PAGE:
• Excellent point, and I heartily agree: DIY the stuff that will be FUN to work on (I love hot glueing stuff, so fake floral pomanders are actually enjoyable for me to make), but I actually HATE doing hand-lettering (not really “hate”, I’m just not great at it, and too much of a perfectionist to let that go 🙂 ) So in the case of the hand-calligraphed envelopes, I am passing of that DIY to my crafty mom! You bring up awesome points about the value of your time, the concept of wages/cost, and of course, the element of FUN (as Ben and Jerry’s cartons say, “If it’s not FUN, why do it?”…Uh oh, I am basing my life philosophy on what ice cream pints tell me to do…that can’t be a good sign…). Thanks so much for reading and for your comment 🙂

    • I’m taking a similar route but with stress instead of cost. If it’s a craft that’s stressing me out (because it’s difficult, or I feel like I don’t have enough time, or the materials are difficult to find) then I’m dropping it. If it’s a craft that helps me zen out (bonus if I can do it while watching Firefly and Lord of the Rings) then it’s in (mostly because I need to feel productive and not stressed with this wedding).

      • good call Beth: the crafting can be either the stressor, or the stress-RELIEVER! and we must be careful to choose the right craft 🙂 thanks for reading and thanks for your comment—happy crafting!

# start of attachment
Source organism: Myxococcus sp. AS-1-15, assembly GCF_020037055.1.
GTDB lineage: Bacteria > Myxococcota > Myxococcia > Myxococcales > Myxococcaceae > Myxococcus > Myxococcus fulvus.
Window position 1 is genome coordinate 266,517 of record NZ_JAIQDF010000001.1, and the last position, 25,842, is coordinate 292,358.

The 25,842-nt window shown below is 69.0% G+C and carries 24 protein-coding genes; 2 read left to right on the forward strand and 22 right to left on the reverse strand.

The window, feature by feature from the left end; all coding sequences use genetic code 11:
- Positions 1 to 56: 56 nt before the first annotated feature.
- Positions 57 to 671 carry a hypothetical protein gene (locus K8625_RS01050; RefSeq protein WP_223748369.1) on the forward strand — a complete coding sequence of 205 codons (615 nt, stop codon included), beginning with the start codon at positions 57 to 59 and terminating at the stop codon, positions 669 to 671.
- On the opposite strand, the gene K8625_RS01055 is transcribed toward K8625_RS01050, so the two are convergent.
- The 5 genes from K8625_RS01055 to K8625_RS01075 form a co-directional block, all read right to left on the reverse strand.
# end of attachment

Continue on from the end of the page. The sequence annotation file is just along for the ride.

4. This article speaks to me! My wedding was just a year ago now, and I spent an intense 6 months DIY-ing as much as I could, and keeping it simple is KEY. My biggest DIY was ribbon and candy bouquets! Manipulating ribbon into the shape of roses, then putting them together with lollipops, took WEEKS but is still one of my favorite things from the wedding. I would have loved having the centerpieces be these too, but since I didn’t have enough time we just went with flowers in bowls for centerpieces and I don’t regret it at all! I also diy-ed: the table numbers (glittered 3d wood numbers that my hubby cut out), diy programs, place cards, glittered my shoes, and made boutonnieres out of extra ribbon roses for the boys. My sister DIYed my fascinator, cake, robot cake toppers, and our makeup, and one of the bridesmaid did all of our hair (not sure if this counts as DIY since she’s a professional hair stylist…). We wouldn’t have been able to DIY any more things so keeping a “keeping it simple focus” is soooo important. I’m also SO lucky to have talented people in my life willing to give up evenings and weekends! Good luck to you for your DIY wedding!

    • Wow, sounds like you had a super awesome, crafty, epic DIY wedding, and I love your mention of how important it is to LET PEOPLE HELP! (I struggle with that bc I am very controlling, particularly when it relates to my artistic vision for a project, but I am slowly working to find meaningful ways to let others help that I will be comfortable with.

      I really want to see PICS of those bouquets!!! (and all your other DIYs): do you have a website, or were they maybe posted here on OBB?

      Thanks for reading and thanks for your comment!!!!

Comments are closed.